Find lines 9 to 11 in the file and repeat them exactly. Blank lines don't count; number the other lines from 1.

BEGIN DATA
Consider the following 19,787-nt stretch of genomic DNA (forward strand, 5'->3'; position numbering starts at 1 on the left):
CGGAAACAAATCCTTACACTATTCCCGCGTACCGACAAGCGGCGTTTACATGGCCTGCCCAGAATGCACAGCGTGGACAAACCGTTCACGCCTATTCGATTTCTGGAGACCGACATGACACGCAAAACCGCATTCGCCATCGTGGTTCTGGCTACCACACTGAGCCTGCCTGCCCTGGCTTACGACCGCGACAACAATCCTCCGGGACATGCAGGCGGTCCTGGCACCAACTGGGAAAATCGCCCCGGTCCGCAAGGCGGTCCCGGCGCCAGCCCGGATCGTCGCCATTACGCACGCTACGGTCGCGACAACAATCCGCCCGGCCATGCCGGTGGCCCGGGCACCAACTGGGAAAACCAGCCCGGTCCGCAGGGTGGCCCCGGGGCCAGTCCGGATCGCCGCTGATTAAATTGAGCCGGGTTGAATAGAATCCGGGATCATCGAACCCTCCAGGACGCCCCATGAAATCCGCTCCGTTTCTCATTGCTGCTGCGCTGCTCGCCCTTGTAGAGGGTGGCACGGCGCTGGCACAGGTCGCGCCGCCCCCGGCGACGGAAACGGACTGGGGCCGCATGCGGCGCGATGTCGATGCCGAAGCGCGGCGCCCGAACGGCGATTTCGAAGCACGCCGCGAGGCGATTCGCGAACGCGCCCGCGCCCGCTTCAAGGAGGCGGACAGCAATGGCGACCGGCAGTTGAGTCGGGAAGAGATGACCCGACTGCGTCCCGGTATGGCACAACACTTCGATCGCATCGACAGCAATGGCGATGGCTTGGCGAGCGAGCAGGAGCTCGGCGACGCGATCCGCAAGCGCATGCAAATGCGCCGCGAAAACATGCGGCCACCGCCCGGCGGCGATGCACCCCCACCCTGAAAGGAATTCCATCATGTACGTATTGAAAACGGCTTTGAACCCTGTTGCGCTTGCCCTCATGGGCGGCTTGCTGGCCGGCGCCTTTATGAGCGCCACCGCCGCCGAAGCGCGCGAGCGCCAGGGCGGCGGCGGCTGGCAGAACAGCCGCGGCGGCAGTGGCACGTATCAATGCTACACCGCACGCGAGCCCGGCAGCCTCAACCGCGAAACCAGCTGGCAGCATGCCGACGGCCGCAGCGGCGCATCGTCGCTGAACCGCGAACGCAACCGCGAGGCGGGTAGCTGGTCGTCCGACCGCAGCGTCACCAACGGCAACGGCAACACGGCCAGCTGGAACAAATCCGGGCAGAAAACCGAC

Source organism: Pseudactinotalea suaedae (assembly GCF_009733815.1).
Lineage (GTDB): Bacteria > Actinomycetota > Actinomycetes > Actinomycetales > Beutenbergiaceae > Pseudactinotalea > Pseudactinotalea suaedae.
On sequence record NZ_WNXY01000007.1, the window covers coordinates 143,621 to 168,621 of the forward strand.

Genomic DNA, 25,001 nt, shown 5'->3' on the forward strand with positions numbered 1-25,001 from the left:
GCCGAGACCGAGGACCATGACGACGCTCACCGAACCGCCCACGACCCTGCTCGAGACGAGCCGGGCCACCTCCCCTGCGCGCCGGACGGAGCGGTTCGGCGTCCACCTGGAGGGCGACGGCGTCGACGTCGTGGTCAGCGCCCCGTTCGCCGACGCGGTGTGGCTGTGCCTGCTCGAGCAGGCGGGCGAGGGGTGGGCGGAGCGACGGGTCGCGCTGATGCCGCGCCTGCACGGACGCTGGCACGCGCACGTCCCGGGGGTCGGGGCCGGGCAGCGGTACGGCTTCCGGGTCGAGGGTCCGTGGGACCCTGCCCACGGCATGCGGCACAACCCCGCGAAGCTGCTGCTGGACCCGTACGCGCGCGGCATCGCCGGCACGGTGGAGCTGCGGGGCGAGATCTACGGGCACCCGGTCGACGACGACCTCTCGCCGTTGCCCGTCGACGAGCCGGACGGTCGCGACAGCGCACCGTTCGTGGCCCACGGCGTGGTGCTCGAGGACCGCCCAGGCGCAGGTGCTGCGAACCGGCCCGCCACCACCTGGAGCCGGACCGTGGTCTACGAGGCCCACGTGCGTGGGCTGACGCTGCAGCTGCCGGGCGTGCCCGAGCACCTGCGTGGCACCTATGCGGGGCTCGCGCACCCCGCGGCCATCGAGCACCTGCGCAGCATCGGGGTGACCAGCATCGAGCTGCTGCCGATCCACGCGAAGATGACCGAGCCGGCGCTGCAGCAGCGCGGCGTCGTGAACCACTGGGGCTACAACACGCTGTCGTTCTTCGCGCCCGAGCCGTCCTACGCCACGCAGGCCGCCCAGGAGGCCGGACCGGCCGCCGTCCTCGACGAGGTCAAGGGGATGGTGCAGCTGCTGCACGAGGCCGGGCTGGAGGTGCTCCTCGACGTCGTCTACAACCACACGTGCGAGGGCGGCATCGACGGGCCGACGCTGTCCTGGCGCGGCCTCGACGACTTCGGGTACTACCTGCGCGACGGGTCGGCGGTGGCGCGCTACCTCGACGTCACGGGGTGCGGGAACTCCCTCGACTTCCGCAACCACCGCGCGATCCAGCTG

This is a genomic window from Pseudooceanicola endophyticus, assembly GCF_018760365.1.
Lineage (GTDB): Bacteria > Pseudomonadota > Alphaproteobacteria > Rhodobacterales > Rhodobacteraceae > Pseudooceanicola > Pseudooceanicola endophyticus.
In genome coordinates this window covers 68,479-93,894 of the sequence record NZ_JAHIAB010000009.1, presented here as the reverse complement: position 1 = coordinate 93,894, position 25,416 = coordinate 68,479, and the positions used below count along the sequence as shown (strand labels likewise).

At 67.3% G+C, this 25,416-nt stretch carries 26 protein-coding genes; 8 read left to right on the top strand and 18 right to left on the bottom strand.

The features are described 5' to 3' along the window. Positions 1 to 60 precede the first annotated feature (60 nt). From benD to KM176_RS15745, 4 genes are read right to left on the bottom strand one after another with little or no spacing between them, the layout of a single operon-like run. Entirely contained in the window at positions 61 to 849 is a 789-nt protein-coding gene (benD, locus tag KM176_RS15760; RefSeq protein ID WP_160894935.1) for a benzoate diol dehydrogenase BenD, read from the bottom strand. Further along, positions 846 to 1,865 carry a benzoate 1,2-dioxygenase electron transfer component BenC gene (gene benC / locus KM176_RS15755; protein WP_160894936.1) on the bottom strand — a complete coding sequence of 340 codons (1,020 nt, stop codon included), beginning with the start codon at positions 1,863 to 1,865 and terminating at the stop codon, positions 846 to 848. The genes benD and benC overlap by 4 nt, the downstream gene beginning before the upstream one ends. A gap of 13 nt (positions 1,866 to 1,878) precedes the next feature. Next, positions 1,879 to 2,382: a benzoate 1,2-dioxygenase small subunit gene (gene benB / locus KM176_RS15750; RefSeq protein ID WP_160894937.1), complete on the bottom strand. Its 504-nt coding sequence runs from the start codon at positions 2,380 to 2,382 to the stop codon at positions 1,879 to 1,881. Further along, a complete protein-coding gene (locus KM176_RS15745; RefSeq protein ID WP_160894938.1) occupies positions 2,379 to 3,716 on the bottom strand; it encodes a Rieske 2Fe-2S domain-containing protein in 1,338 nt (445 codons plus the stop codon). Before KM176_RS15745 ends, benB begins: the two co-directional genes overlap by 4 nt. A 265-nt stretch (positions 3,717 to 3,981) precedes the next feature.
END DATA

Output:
Lineage (GTDB): Bacteria > Pseudomonadota > Alphaproteobacteria > Rhodobacterales > Rhodobacteraceae > Pseudooceanicola > Pseudooceanicola endophyticus.
In genome coordinates this window covers 68,479-93,894 of the sequence record NZ_JAHIAB010000009.1, presented here as the reverse complement: position 1 = coordinate 93,894, position 25,416 = coordinate 68,479, and the positions used below count along the sequence as shown (strand labels likewise).

At 67.3% G+C, this 25,416-nt stretch carries 26 protein-coding genes; 8 read left to right on the top strand and 18 right to left on the bottom strand.